Last week I watched the “Jeopardy Greatest of All Time” special, and I wasn’t alone. Set between previous Jeopardy winners James Holzhauer (record for highest single-game winnings), Ken Jennings (longest winning streak), and Brad Rutter (most money won not only on Jeopardy but among all American game show winners), the series has been a ratings windfall. More viewers tuned in than did for the first four games of the 2019 NBA Finals and the first five games of the World Series.
Watching three trivia giants go at it alongside the composure shown by host Alex Trebek in his ongoing battle with pancreatic cancer makes for compelling TV. You keep coming back to the same question, though. How do these guys know so much stuff?
According to the subject, I can seem very knowledgeable. Seinfield trivia? Got it. 80s movies? Yep. Jacksonville State football since the early 90s? I like my chances.
That’s not all. For some reason random bits of information can get stuck in my brain. Unfortunately, I have trouble with retaining the useful bits such as my wife’s social security number when filling out forms or the names of my kids’ teachers.
In a “get to know the contestants” segment of the Jeopardy GOAT series last week, Jennings was asked about his ability to have so much information. He said he was naturally curious and just liked learning new things. It shows. As impressive as all three contestants are, Jennings can claim the series and $1 million prize if he wins his third match tonight.
Yes, we’re all capable of learning. Naturally, we navigate to our areas of interest whether it’s cars, sports, or politics. We study them not because we have to but because we want to. We see the value of knowing about them.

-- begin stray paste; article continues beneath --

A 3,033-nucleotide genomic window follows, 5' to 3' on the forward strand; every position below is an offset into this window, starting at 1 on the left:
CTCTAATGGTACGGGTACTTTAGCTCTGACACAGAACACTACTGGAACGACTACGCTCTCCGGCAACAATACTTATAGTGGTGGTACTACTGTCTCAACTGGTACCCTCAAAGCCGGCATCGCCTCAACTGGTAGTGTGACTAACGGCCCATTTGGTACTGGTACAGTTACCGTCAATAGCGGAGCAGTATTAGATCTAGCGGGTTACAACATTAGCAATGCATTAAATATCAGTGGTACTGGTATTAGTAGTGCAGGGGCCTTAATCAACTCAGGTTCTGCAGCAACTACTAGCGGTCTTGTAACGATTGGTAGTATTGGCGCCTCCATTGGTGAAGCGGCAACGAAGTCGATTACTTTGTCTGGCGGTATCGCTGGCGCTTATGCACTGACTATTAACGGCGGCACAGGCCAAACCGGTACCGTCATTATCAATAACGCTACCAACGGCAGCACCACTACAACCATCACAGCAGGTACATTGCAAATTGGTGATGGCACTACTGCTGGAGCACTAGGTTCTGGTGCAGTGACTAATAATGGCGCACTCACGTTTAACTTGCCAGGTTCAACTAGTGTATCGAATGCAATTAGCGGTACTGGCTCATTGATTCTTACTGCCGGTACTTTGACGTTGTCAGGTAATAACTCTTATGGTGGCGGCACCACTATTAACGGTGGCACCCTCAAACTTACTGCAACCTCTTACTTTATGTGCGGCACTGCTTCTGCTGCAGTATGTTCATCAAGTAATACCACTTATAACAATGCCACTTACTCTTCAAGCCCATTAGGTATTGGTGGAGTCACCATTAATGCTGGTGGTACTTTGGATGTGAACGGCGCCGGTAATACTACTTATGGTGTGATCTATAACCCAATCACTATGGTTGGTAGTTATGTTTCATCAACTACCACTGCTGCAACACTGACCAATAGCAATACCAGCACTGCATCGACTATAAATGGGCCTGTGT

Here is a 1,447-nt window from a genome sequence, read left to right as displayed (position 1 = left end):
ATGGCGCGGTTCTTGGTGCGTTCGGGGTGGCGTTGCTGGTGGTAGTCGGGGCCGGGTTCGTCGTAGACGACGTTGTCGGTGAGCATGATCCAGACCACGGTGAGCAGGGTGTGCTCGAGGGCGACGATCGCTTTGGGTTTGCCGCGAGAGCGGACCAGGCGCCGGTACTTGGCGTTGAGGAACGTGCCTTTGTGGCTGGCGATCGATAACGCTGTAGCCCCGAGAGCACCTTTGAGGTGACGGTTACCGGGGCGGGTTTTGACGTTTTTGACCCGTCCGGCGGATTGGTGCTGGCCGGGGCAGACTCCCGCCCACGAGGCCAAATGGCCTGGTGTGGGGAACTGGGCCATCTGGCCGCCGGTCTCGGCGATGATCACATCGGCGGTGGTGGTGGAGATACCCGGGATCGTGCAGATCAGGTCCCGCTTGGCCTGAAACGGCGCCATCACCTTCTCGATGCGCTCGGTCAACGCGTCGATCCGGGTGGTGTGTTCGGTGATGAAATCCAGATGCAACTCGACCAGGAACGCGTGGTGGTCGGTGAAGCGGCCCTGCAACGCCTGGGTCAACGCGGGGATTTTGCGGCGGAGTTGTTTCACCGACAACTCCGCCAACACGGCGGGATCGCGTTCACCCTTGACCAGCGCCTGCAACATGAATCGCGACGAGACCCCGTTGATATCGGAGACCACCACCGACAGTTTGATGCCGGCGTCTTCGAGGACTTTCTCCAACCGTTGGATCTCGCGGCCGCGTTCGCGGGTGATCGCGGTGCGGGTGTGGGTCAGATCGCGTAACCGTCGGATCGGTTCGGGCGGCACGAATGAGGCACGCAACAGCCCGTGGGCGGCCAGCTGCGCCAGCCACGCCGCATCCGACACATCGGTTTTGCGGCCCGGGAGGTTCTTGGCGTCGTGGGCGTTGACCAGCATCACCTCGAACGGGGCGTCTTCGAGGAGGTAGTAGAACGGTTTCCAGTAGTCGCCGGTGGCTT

Recently my family has been more intentional about making time to read Scripture together. There are six of us, so right now we’re going through the Book of James, each of us taking two verses at a time. Then we spend a few minutes talking about the message presented. Right now we’re memorizing James 1:19 together. Maybe your family never experiences conflict, but it’s helping us to remember to be “quick to hear, slow to speak, and slow to anger.”
In the Sermon on the Mount Jesus taught about our interests, or treasures, and what they revealed about us (Matt. 6:19-21). We can make the mistake of putting too much into the things that will fade away and not enough into what is eternal. Where our treasure is, that is where our heart will be also. Where our main interests lie, our focus will go as well.
There’s nothing wrong with having interests in this world like cars, sports, and politics, but when they become our treasure, something is out of balance. The knowledge afforded in Scripture is teaching, correcting, and training (2 Tim. 3:16-17). It’s a guide for decision-making (Ps. 119:105). It has a way of cutting to the heart of a matter (Heb. 4:12).
It’s fun knowing stuff, but it’s eye-opening to know and understand the truths taught in Scripture. May we all commit to building an interest in something that goes much further than a game show.
Scott Barkley serves as editor of The Christian Index.